STRONG ARCHITECTURE CAN PROVOKE A RAFT OF OPINION

Recent changes to the popular seaside town of Southwold with a Wine & Cellar Store for Adnams and a new housing scheme - Tibby’s Triangle by Hopkins Homes, has generated strong opinion from some local residents. 
Any change to such a well-loved place will inevitably generate a mix of opinion. Adnams architect, Ash Sakula and Hopkins Homes says the time to judge is when the scheme is finished and the clever use of locally sourced materials, space and design can be appreciated, all of which will add to the flavour of the town. 
When complete, there will be shops, a market square and housing, including 10 much needed affordable homes for local people provided in conjunction with the Flagship Housing Group.
The regeneration project was designed by Adnams architect, Ash Sakula, who at the 2008 Housing Design Awards won ‘Project Winner’ for Tibby’s Triangle. Judges commented that Tibby’s Triangle is “an invigorating addition to a historic town: a distinctive, traditional and satisfying brew which is a fitting tribute to the former occupants of the site.”
The Housing Design Awards recognise the very best in housing design and projects are judged on a range of factors including ‘relationship to surroundings and neighbourhood’, ‘external appearance and internal planning’ and ‘sustainability in construction’.
In response to local comments made about the Tibby’s Triangle development, Robert Sakula of Ash Sakula, the architects for Adnams and Hopkins Homes on the project said;
“We love Southwold, and feel very privileged to have been able to work here. We have been working hard for many years since our commissioning by Adnams to get this project just right and I am confident that when all the houses are complete people will understand the subtlety and charm of a project which has already won a prestigious Housing Design Award.=
“What I would say to those who want to judge its effect on the intricate townscape of Southwold is to please wait until it is finished, because at the moment you are looking at a building site: it is work in progress”.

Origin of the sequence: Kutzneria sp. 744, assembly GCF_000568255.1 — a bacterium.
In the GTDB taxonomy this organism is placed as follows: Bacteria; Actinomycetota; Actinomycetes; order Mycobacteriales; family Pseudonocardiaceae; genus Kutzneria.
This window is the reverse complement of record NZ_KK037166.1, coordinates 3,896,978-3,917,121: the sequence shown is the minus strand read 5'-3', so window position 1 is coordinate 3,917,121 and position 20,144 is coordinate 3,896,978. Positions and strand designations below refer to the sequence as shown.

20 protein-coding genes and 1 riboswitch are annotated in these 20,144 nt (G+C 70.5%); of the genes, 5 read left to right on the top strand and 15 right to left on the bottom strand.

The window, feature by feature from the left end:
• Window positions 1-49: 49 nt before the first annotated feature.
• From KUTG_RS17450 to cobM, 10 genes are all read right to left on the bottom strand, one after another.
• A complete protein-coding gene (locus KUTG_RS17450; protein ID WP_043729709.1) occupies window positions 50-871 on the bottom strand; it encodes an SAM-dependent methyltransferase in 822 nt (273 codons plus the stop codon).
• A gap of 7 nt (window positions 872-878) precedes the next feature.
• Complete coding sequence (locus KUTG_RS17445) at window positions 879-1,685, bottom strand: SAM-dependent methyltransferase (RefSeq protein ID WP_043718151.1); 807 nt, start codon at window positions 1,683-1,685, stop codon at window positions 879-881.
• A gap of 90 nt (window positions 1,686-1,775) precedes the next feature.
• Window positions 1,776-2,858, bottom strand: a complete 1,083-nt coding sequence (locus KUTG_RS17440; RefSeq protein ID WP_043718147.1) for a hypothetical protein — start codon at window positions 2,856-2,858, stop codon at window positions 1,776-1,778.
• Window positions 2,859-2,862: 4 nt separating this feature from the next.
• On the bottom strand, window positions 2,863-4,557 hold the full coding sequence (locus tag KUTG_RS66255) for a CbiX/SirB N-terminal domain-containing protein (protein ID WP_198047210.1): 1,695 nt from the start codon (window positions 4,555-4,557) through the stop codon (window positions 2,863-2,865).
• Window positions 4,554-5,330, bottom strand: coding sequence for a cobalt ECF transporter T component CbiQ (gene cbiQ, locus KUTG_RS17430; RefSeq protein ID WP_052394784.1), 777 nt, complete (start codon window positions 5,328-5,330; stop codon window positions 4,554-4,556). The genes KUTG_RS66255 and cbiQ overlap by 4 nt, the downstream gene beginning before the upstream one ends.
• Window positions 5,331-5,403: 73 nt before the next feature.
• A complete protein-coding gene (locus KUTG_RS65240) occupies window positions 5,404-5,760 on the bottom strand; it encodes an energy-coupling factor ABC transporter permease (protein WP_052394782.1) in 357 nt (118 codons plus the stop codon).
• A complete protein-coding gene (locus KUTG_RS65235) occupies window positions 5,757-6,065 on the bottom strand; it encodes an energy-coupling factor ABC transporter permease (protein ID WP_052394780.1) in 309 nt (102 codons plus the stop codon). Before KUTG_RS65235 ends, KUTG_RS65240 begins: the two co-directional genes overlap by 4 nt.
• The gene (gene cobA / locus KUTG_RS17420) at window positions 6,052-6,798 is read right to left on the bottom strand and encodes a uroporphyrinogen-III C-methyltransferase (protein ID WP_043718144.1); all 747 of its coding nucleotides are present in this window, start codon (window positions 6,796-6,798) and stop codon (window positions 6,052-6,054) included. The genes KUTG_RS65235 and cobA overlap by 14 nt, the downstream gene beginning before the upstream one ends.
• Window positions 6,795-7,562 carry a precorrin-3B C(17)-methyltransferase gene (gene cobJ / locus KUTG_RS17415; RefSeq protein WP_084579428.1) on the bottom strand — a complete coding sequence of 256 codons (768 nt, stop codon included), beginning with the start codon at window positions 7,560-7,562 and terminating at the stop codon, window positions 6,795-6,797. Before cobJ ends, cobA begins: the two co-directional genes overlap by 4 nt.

The housing development is proving popular with prospective buyers. And, whilst the scheme is a notable departure from the more traditional vernacular, for which Hopkins Homes is renowned, the company’s commitment to innovation in architecture, craftsmanship, quality materials and its attention to detail still resonate here.
Elsewhere in Southwold Waveney District Council is in discussion with Hopkins & Moore (a separate company to Hopkins Homes) over two separate planning applications which have recently been submitted for restoration and refurbishment of the former Adnams Stables in Mill Lane and sensitive redevelopment of Childs Yard, off the Market Place.
Hopkins and Moore, owners of the Stables, is working in co-operation as agent for Denny Knights Ltd the local landowners of Childs Yard to bring forward a comprehensive scheme for the two sites which will provide a mix of shops and housing.
Robert Eburne, Planning Manager for Hopkins and Moore comments: “There has been enormous interest locally in the proposals. The consultation exercise has produced some very good points which will be discussed with the District Council and nearby residents as we agree a way forward for these sensitive sites. From our consultation with the District Council, they view the two sites very much as an extension to the Town Centre and the proposals reflect this thinking with commercial and residential uses.”
He explains that the proposals are in two parts; the sympathetic conversion and restoration of the former Stables, owned by Hopkins & Moore and the sensitive replacement of the existing buildings on Childs Yard which are owned by Denny Knights.
In tune with the Conservation Area status of the locality the Stables buildings are being retained with the finished development respecting the character and history of the site while allowing it to have an economically viable and environmentally sustainable future.   
The dilapidated buildings on Childs Yard are incapable of conversion. They are to be removed and replaced with structures of a similar footprint, reusing the existing materials where possible.
Robert Eburne comments: “We are delighted to be working in conjunction with Denny Knights on this project. By breathing new life into the buildings, we hope they will add to the vitality of this important part of the town. 
Hopkins and Moore wants to re-assure all those interested in the scheme that, in consultation with the District Council, only a very modest addition to the shopping area is proposed providing a range of small flexible units, with uses very much of a low key nature being carefully managed and providing new jobs in the area”.
It is expected that the District Council’s Planning Committee will consider the refurbishment proposals in the spring.
ENDS
 For further information please contact Maria Fernandes, 01394 446921